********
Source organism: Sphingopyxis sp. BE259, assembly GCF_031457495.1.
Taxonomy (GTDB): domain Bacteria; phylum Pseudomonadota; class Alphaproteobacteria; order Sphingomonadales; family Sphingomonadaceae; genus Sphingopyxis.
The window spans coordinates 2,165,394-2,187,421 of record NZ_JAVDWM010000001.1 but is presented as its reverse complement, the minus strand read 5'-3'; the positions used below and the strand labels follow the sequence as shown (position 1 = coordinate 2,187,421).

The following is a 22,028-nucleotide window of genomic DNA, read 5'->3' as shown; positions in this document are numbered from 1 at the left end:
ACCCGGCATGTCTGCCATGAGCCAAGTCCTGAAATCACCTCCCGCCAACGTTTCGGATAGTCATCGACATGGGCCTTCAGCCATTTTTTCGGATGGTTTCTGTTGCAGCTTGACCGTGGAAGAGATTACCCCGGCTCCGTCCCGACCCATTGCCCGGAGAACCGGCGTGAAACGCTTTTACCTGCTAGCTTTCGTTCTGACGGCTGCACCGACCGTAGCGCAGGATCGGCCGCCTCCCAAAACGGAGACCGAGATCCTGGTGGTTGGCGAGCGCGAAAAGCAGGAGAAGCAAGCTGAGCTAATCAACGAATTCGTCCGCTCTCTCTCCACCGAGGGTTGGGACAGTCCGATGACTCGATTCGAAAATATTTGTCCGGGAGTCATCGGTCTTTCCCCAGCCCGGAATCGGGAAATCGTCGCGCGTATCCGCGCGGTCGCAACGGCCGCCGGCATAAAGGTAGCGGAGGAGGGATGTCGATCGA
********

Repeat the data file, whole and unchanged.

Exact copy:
Source organism: Sphingopyxis sp. BE259, assembly GCF_031457495.1.
Taxonomy (GTDB): domain Bacteria; phylum Pseudomonadota; class Alphaproteobacteria; order Sphingomonadales; family Sphingomonadaceae; genus Sphingopyxis.
The window spans coordinates 2,165,394-2,187,421 of record NZ_JAVDWM010000001.1 but is presented as its reverse complement, the minus strand read 5'-3'; the positions used below and the strand labels follow the sequence as shown (position 1 = coordinate 2,187,421).

The following is a 22,028-nucleotide window of genomic DNA, read 5'->3' as shown; positions in this document are numbered from 1 at the left end:
ACCCGGCATGTCTGCCATGAGCCAAGTCCTGAAATCACCTCCCGCCAACGTTTCGGATAGTCATCGACATGGGCCTTCAGCCATTTTTTCGGATGGTTTCTGTTGCAGCTTGACCGTGGAAGAGATTACCCCGGCTCCGTCCCGACCCATTGCCCGGAGAACCGGCGTGAAACGCTTTTACCTGCTAGCTTTCGTTCTGACGGCTGCACCGACCGTAGCGCAGGATCGGCCGCCTCCCAAAACGGAGACCGAGATCCTGGTGGTTGGCGAGCGCGAAAAGCAGGAGAAGCAAGCTGAGCTAATCAACGAATTCGTCCGCTCTCTCTCCACCGAGGGTTGGGACAGTCCGATGACTCGATTCGAAAATATTTGTCCGGGAGTCATCGGTCTTTCCCCAGCCCGGAATCGGGAAATCGTCGCGCGTATCCGCGCGGTCGCAACGGCCGCCGGCATAAAGGTAGCGGAGGAGGGATGTCGATCGA